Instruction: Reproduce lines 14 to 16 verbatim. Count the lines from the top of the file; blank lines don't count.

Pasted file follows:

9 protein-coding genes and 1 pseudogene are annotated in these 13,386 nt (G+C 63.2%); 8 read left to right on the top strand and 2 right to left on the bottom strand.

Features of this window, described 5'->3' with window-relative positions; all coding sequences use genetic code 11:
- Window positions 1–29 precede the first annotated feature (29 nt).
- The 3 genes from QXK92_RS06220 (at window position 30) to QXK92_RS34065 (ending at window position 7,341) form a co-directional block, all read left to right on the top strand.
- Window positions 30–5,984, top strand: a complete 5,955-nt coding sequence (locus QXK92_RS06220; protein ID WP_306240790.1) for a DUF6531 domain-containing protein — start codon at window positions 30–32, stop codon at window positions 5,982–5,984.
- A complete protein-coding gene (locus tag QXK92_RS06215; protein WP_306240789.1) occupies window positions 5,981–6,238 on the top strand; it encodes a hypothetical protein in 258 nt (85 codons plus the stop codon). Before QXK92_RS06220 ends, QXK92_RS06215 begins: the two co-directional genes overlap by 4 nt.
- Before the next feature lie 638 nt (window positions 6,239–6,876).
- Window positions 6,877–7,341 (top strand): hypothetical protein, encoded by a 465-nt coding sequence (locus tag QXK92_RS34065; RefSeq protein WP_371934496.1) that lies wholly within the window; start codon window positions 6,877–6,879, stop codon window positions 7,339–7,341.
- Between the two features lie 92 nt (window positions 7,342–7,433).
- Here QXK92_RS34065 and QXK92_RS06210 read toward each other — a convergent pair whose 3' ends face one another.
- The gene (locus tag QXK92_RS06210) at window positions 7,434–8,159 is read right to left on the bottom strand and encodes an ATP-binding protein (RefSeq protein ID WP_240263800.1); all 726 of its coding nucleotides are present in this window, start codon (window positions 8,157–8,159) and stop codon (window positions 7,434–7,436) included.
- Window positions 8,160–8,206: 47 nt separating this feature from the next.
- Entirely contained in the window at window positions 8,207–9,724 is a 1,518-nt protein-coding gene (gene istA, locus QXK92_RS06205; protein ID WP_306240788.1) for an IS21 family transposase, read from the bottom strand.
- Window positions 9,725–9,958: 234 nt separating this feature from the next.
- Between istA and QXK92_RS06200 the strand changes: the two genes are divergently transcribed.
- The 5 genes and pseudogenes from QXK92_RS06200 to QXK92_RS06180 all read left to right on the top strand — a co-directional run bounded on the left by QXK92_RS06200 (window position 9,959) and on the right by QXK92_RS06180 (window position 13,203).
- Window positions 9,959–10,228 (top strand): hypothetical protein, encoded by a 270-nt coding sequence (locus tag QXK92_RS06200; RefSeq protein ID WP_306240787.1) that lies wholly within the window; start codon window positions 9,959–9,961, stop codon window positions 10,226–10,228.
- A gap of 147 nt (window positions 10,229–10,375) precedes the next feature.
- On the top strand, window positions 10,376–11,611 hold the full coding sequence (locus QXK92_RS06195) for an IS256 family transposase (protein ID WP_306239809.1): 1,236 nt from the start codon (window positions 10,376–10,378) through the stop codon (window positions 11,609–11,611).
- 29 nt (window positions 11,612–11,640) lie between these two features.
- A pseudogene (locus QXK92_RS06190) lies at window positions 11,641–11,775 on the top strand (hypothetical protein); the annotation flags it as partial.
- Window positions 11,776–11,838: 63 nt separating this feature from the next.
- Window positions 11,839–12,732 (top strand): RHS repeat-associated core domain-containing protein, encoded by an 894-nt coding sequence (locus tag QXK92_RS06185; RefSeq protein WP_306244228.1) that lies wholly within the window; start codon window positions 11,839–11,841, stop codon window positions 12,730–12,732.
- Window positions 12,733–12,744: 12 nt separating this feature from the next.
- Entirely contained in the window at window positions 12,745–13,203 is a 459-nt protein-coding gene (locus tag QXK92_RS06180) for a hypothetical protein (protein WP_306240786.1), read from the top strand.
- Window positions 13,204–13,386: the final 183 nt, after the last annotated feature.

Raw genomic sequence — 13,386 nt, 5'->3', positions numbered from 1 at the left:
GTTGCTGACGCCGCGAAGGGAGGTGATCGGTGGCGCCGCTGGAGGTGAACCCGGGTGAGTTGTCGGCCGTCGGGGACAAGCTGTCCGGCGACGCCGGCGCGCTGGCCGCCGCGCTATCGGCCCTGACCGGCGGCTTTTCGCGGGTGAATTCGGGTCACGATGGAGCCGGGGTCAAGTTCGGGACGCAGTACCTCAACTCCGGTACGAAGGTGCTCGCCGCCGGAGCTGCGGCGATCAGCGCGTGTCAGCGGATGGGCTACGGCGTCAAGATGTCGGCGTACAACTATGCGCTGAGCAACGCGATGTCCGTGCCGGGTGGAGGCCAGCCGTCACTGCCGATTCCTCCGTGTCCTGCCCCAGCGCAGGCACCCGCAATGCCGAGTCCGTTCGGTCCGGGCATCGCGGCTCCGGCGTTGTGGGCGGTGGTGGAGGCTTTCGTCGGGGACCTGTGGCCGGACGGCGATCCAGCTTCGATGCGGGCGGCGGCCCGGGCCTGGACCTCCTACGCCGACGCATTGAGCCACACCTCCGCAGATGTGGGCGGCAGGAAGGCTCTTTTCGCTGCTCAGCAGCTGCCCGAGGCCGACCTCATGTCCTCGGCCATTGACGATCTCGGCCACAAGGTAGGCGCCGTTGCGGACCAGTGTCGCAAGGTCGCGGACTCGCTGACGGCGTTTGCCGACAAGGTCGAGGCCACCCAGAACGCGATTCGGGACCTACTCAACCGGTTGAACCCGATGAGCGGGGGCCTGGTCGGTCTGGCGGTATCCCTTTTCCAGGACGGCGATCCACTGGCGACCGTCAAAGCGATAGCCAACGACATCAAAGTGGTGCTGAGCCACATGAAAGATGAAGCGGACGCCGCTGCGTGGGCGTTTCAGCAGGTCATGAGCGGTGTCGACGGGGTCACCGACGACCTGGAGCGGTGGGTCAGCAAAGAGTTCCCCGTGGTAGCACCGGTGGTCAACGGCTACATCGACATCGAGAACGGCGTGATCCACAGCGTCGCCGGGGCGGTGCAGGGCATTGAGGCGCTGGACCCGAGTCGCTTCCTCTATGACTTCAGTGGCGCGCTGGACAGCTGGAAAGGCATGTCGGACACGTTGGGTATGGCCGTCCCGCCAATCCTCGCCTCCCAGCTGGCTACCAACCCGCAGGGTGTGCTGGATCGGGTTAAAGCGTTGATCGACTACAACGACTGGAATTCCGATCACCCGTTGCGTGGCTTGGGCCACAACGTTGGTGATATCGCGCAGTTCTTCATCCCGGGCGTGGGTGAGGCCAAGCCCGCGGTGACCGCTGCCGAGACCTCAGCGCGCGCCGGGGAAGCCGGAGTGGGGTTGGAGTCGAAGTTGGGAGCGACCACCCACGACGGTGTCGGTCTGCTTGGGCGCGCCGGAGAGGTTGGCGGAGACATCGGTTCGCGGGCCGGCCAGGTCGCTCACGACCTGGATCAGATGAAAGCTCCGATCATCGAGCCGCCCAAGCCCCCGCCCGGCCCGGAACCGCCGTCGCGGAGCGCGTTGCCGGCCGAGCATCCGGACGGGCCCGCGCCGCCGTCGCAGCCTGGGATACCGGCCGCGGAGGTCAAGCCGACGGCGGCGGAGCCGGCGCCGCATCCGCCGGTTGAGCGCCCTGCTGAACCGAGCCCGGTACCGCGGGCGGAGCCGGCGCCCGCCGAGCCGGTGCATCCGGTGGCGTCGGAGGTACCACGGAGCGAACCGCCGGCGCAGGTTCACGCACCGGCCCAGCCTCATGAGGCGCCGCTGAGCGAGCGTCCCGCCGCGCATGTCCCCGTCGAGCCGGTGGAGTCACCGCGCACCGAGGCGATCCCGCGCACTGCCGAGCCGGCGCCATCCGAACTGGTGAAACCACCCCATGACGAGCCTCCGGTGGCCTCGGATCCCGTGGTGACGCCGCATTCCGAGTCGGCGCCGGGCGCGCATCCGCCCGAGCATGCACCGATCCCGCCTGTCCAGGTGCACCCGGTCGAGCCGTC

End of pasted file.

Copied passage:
- Window positions 9,725–9,958: 234 nt separating this feature from the next.
- Between istA and QXK92_RS06200 the strand changes: the two genes are divergently transcribed.
- The 5 genes and pseudogenes from QXK92_RS06200 to QXK92_RS06180 all read left to right on the top strand — a co-directional run bounded on the left by QXK92_RS06200 (window position 9,959) and on the right by QXK92_RS06180 (window position 13,203).